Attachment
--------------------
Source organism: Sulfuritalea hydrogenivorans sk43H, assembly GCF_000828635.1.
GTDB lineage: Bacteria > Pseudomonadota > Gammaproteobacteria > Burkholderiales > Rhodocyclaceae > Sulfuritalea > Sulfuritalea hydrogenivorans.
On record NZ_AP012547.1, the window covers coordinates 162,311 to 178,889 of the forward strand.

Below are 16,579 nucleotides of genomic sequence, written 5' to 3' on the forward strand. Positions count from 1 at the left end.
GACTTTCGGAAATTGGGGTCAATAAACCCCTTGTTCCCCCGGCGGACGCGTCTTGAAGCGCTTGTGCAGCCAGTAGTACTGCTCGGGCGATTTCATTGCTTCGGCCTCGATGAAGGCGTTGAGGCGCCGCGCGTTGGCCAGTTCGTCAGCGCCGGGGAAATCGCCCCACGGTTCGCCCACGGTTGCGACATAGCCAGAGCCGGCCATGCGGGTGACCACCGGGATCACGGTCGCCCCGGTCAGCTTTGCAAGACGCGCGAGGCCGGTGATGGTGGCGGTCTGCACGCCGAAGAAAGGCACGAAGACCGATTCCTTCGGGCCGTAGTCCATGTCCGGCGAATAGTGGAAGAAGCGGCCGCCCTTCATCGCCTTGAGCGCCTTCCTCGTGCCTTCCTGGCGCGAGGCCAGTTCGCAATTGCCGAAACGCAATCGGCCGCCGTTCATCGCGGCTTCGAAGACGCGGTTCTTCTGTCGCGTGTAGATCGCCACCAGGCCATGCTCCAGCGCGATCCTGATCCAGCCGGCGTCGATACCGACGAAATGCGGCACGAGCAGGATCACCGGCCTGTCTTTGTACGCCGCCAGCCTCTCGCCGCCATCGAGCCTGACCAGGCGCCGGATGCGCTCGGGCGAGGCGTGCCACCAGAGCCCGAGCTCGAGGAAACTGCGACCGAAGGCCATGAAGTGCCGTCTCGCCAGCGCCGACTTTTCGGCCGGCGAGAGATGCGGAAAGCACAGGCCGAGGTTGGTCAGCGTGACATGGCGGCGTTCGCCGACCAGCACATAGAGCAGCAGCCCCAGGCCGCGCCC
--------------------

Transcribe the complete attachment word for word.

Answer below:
Source organism: Sulfuritalea hydrogenivorans sk43H, assembly GCF_000828635.1.
GTDB lineage: Bacteria > Pseudomonadota > Gammaproteobacteria > Burkholderiales > Rhodocyclaceae > Sulfuritalea > Sulfuritalea hydrogenivorans.
On record NZ_AP012547.1, the window covers coordinates 162,311 to 178,889 of the forward strand.

Below are 16,579 nucleotides of genomic sequence, written 5' to 3' on the forward strand. Positions count from 1 at the left end.
GACTTTCGGAAATTGGGGTCAATAAACCCCTTGTTCCCCCGGCGGACGCGTCTTGAAGCGCTTGTGCAGCCAGTAGTACTGCTCGGGCGATTTCATTGCTTCGGCCTCGATGAAGGCGTTGAGGCGCCGCGCGTTGGCCAGTTCGTCAGCGCCGGGGAAATCGCCCCACGGTTCGCCCACGGTTGCGACATAGCCAGAGCCGGCCATGCGGGTGACCACCGGGATCACGGTCGCCCCGGTCAGCTTTGCAAGACGCGCGAGGCCGGTGATGGTGGCGGTCTGCACGCCGAAGAAAGGCACGAAGACCGATTCCTTCGGGCCGTAGTCCATGTCCGGCGAATAGTGGAAGAAGCGGCCGCCCTTCATCGCCTTGAGCGCCTTCCTCGTGCCTTCCTGGCGCGAGGCCAGTTCGCAATTGCCGAAACGCAATCGGCCGCCGTTCATCGCGGCTTCGAAGACGCGGTTCTTCTGTCGCGTGTAGATCGCCACCAGGCCATGCTCCAGCGCGATCCTGATCCAGCCGGCGTCGATACCGACGAAATGCGGCACGAGCAGGATCACCGGCCTGTCTTTGTACGCCGCCAGCCTCTCGCCGCCATCGAGCCTGACCAGGCGCCGGATGCGCTCGGGCGAGGCGTGCCACCAGAGCCCGAGCTCGAGGAAACTGCGACCGAAGGCCATGAAGTGCCGTCTCGCCAGCGCCGACTTTTCGGCCGGCGAGAGATGCGGAAAGCACAGGCCGAGGTTGGTCAGCGTGACATGGCGGCGTTCGCCGACCAGCACATAGAGCAGCAGCCCCAGGCCGCGCCC